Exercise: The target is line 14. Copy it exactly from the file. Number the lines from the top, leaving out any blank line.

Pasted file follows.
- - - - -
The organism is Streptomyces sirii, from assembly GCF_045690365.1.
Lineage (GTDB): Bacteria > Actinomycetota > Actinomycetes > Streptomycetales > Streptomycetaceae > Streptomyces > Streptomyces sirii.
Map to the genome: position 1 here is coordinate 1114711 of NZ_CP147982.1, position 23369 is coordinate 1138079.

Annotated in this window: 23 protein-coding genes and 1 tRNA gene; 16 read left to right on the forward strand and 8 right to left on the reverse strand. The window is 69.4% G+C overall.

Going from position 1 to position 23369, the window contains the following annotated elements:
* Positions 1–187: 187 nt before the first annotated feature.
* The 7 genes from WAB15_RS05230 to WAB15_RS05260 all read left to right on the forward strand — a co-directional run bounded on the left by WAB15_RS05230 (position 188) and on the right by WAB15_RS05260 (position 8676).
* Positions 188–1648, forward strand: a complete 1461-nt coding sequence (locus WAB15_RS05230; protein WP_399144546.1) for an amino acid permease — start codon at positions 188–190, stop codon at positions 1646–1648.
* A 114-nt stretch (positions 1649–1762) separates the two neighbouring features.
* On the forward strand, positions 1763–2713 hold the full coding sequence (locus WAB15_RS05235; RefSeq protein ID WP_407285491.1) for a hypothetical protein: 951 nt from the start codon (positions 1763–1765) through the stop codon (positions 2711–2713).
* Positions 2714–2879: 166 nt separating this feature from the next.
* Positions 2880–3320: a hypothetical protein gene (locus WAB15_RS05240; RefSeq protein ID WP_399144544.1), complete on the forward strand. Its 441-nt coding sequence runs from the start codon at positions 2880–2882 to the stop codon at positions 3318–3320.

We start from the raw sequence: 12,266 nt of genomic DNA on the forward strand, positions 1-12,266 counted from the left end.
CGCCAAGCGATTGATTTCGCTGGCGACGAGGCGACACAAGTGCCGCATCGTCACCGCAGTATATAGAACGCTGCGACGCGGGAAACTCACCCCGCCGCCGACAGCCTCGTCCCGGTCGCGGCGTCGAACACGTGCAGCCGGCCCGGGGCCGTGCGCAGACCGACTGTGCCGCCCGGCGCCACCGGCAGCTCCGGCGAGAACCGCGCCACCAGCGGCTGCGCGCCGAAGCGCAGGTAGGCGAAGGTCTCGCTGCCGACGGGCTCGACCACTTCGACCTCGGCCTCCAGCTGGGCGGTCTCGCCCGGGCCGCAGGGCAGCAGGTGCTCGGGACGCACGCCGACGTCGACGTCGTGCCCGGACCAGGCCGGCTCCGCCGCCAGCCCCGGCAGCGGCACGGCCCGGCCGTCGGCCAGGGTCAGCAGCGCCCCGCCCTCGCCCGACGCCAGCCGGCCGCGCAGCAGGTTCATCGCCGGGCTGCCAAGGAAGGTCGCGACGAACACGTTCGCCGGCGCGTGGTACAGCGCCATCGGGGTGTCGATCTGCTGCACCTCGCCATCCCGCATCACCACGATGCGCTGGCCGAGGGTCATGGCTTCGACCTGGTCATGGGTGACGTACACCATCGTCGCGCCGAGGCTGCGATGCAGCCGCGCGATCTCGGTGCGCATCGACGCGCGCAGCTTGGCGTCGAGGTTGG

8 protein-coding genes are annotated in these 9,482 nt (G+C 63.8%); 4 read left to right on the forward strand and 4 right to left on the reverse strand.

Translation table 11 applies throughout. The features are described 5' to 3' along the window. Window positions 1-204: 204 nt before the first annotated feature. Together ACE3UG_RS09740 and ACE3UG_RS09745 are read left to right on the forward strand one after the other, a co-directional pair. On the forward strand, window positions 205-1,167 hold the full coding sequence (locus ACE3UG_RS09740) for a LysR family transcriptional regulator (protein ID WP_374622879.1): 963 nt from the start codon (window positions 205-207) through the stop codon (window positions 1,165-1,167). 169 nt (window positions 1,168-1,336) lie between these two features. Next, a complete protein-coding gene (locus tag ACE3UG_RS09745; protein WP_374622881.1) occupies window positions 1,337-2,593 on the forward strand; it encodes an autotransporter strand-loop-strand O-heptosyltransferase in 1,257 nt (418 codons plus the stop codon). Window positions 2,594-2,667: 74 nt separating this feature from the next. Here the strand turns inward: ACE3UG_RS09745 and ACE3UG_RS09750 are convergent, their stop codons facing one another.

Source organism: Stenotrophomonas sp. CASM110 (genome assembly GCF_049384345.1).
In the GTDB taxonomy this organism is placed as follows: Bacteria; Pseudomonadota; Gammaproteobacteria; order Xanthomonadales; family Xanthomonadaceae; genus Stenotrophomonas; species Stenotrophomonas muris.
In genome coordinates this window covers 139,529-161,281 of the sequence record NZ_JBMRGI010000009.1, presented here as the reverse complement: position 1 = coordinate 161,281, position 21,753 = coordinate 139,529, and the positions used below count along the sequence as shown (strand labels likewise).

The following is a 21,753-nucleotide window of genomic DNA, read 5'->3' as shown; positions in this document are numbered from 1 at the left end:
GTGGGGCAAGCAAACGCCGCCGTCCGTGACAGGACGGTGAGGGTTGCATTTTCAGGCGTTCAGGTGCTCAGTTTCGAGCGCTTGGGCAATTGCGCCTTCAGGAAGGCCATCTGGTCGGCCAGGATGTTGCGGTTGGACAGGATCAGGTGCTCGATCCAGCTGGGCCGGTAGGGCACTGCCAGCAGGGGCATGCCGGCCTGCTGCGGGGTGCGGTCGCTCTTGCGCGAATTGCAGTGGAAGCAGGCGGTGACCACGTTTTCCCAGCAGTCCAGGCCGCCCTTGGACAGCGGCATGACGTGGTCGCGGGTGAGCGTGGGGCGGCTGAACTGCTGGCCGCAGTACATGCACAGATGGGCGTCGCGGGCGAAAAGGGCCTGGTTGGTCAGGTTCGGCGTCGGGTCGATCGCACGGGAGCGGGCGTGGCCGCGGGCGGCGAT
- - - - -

CGCCAAGCGATTGATTTCGCTGGCGACGAGGCGACACAAGTGCCGCATCGTCACCGCAGTATATAGAACGCTGCGACGCGGGAAACTCACCCCGCCGCCGACAGCCTCGTCCCGGTCGCGGCGTCGAACACGTGCAGCCGGCCCGGGGCCGTGCGCAGACCGACTGTGCCGCCCGGCGCCACCGGCAGCTCCGGCGAGAACCGCGCCACCAGCGGCTGCGCGCCGAAGCGCAGGTAGGCGAAGGTCTCGCTGCCGACGGGCTCGACCACTTCGACCTCGGCCTCCAGCTGGGCGGTCTCGCCCGGGCCGCAGGGCAGCAGGTGCTCGGGACGCACGCCGACGTCGACGTCGTGCCCGGACCAGGCCGGCTCCGCCGCCAGCCCCGGCAGCGGCACGGCCCGGCCGTCGGCCAGGGTCAGCAGCGCCCCGCCCTCGCCCGACGCCAGCCGGCCGCGCAGCAGGTTCATCGCCGGGCTGCCAAGGAAGGTCGCGACGAACACGTTCGCCGGCGCGTGGTACAGCGCCATCGGGGTGTCGATCTGCTGCACCTCGCCATCCCGCATCACCACGATGCGCTGGCCGAGGGTCATGGCTTCGACCTGGTCATGGGTGACGTACACCATCGTCGCGCCGAGGCTGCGATGCAGCCGCGCGATCTCGGTGCGCATCGACGCGCGCAGCTTGGCGTCGAGGTTGG